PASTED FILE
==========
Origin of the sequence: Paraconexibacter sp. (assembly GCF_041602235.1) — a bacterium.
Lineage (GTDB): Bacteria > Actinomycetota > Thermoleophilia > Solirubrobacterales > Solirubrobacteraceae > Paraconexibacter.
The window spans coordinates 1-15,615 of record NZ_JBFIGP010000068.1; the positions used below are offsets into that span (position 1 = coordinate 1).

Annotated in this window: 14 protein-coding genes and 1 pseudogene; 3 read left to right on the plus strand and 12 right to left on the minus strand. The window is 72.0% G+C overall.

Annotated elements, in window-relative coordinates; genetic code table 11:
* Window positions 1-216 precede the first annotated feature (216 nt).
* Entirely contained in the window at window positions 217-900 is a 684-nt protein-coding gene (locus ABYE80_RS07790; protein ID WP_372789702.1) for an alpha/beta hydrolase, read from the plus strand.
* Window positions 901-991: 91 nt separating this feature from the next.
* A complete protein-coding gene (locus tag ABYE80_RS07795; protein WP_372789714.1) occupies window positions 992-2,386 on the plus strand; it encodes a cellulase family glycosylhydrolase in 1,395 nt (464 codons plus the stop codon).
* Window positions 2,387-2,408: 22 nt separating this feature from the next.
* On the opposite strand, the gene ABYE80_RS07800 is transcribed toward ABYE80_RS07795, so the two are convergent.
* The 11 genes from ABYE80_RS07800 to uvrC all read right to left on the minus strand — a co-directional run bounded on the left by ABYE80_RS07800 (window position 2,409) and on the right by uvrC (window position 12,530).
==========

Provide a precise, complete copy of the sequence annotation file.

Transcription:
Origin of the sequence: Paraconexibacter sp. (assembly GCF_041602235.1) — a bacterium.
Lineage (GTDB): Bacteria > Actinomycetota > Thermoleophilia > Solirubrobacterales > Solirubrobacteraceae > Paraconexibacter.
The window spans coordinates 1-15,615 of record NZ_JBFIGP010000068.1; the positions used below are offsets into that span (position 1 = coordinate 1).

Annotated in this window: 14 protein-coding genes and 1 pseudogene; 3 read left to right on the plus strand and 12 right to left on the minus strand. The window is 72.0% G+C overall.

Annotated elements, in window-relative coordinates; genetic code table 11:
* Window positions 1-216 precede the first annotated feature (216 nt).
* Entirely contained in the window at window positions 217-900 is a 684-nt protein-coding gene (locus ABYE80_RS07790; protein ID WP_372789702.1) for an alpha/beta hydrolase, read from the plus strand.
* Window positions 901-991: 91 nt separating this feature from the next.
* A complete protein-coding gene (locus tag ABYE80_RS07795; protein WP_372789714.1) occupies window positions 992-2,386 on the plus strand; it encodes a cellulase family glycosylhydrolase in 1,395 nt (464 codons plus the stop codon).
* Window positions 2,387-2,408: 22 nt separating this feature from the next.
* On the opposite strand, the gene ABYE80_RS07800 is transcribed toward ABYE80_RS07795, so the two are convergent.
* The 11 genes from ABYE80_RS07800 to uvrC all read right to left on the minus strand — a co-directional run bounded on the left by ABYE80_RS07800 (window position 2,409) and on the right by uvrC (window position 12,530).